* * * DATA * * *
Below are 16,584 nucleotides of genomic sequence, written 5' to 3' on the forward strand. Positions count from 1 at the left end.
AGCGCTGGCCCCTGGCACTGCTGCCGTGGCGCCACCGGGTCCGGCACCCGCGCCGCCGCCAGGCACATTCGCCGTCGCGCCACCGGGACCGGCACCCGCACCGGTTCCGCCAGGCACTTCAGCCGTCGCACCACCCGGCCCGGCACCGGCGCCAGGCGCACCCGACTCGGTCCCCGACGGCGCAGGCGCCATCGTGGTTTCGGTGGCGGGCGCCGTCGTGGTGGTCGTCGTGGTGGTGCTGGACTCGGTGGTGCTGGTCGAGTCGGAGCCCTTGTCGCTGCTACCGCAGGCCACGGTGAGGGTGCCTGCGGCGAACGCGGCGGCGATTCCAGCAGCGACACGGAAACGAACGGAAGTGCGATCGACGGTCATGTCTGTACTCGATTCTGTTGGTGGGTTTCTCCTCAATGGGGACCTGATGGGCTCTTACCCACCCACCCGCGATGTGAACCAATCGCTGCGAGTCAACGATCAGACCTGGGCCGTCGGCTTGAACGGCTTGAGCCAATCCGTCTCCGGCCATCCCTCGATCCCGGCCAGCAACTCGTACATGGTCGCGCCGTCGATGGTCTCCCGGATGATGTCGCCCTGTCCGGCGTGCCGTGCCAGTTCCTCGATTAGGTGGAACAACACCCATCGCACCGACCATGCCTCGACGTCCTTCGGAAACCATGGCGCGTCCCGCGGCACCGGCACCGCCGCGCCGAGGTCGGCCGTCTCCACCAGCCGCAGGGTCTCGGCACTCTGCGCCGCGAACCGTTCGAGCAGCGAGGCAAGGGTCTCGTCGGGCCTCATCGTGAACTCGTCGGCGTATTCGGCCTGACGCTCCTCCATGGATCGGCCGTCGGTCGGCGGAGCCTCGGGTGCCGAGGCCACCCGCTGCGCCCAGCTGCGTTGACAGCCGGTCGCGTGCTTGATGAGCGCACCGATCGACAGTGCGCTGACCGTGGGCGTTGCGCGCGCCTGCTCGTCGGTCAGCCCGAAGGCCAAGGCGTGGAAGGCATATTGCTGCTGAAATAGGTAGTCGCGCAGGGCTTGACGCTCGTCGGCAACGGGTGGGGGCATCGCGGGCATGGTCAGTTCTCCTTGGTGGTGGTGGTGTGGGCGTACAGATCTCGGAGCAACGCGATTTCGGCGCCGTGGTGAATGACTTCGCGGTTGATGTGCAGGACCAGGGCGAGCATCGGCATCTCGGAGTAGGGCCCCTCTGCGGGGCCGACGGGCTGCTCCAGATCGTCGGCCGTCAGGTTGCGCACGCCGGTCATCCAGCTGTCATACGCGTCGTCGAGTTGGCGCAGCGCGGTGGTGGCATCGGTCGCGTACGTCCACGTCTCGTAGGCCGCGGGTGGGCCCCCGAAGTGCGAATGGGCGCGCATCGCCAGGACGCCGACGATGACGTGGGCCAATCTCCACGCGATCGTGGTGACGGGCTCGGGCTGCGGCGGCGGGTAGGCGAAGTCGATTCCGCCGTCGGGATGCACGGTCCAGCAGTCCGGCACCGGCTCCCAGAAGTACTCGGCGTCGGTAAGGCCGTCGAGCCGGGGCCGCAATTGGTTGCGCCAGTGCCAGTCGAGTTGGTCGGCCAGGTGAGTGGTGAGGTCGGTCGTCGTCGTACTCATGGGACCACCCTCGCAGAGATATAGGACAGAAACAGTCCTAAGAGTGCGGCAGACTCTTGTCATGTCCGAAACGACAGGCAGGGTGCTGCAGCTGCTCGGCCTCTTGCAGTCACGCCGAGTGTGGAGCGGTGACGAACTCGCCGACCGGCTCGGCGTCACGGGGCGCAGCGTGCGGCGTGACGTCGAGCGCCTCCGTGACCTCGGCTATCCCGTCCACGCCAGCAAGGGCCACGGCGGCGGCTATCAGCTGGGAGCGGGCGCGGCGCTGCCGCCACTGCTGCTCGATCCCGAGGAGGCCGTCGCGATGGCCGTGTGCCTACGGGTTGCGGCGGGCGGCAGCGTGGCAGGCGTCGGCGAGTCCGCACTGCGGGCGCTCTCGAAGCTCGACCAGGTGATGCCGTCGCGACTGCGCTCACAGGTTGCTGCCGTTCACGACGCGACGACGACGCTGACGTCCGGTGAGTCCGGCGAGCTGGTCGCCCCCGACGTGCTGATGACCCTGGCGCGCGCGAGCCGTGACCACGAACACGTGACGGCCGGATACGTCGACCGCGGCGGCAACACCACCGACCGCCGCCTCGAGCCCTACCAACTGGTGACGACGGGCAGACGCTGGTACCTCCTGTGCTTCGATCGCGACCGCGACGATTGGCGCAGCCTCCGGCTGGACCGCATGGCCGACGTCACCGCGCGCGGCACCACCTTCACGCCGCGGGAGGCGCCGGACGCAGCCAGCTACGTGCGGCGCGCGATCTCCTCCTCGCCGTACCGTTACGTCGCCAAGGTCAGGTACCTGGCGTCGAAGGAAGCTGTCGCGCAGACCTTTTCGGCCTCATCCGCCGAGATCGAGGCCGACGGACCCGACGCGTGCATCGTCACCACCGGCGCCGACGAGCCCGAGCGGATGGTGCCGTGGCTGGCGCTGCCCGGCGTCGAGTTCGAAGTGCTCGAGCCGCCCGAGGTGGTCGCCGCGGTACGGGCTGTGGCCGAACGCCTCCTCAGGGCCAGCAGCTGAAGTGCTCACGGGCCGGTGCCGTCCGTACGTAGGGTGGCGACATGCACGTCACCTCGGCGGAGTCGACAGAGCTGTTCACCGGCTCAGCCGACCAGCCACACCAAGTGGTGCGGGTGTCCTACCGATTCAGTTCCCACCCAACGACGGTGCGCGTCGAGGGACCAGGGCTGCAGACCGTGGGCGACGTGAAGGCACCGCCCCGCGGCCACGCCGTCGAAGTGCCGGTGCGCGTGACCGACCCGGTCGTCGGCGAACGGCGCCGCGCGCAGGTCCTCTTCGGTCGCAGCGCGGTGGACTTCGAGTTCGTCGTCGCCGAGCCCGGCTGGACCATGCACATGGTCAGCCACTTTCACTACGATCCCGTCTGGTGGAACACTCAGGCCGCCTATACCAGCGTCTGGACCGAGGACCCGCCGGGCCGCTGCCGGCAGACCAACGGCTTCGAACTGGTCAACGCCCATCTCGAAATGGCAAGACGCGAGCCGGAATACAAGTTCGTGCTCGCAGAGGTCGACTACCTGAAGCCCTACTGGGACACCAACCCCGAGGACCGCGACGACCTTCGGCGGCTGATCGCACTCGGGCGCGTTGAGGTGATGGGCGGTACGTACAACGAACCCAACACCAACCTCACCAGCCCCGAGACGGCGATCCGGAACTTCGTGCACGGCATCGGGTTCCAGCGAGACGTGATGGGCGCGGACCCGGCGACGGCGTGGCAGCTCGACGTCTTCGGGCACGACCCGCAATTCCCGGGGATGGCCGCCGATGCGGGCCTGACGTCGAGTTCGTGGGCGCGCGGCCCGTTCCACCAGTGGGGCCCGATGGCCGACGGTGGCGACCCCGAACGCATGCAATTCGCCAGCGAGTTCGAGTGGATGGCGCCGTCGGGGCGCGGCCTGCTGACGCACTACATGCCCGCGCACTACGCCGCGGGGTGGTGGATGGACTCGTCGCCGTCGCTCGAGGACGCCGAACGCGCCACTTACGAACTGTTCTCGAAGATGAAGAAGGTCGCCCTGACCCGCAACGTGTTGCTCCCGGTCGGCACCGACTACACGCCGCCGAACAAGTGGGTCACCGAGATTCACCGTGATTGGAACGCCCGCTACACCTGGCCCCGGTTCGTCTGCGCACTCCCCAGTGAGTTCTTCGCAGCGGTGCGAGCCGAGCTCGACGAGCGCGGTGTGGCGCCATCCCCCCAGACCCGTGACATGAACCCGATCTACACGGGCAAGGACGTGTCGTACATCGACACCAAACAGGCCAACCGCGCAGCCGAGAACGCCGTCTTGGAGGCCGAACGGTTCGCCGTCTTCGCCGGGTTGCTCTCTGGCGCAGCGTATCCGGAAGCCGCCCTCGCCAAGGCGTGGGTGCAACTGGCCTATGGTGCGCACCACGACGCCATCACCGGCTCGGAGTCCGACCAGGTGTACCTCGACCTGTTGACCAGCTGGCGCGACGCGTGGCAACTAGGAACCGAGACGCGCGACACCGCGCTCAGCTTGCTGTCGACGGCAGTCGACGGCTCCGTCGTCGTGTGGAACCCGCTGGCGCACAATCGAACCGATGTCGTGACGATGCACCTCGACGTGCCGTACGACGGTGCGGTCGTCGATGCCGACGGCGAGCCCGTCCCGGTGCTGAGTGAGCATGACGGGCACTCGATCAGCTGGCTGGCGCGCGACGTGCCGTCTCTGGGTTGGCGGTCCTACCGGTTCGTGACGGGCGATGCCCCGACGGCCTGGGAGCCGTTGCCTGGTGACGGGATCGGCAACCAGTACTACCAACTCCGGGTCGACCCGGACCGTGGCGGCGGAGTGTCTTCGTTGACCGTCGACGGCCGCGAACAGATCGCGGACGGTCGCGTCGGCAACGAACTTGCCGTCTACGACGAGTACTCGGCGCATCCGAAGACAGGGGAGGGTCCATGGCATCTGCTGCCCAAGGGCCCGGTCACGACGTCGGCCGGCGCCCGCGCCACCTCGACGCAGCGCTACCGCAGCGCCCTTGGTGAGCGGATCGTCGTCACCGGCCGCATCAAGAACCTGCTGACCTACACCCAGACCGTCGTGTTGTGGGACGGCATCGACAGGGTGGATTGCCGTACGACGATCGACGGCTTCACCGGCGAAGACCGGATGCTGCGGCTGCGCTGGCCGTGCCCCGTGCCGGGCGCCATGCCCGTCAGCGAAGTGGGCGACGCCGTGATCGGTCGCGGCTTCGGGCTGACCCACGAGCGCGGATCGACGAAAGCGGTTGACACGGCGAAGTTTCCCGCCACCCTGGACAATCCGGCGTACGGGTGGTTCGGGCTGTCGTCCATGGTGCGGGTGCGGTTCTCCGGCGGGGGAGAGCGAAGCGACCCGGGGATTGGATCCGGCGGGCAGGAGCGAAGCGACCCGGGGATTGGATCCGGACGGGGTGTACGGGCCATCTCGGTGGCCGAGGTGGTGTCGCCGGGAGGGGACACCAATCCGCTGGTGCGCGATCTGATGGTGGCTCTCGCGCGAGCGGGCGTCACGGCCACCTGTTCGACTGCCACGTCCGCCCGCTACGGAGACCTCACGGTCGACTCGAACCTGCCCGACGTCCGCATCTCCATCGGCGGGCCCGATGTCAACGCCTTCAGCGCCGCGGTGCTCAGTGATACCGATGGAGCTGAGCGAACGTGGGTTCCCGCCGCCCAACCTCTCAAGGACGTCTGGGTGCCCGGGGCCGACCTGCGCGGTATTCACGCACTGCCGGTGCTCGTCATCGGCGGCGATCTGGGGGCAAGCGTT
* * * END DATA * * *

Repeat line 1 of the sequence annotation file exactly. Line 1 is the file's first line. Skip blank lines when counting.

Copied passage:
Below are 16,584 nucleotides of genomic sequence, written 5' to 3' on the forward strand. Positions count from 1 at the left end.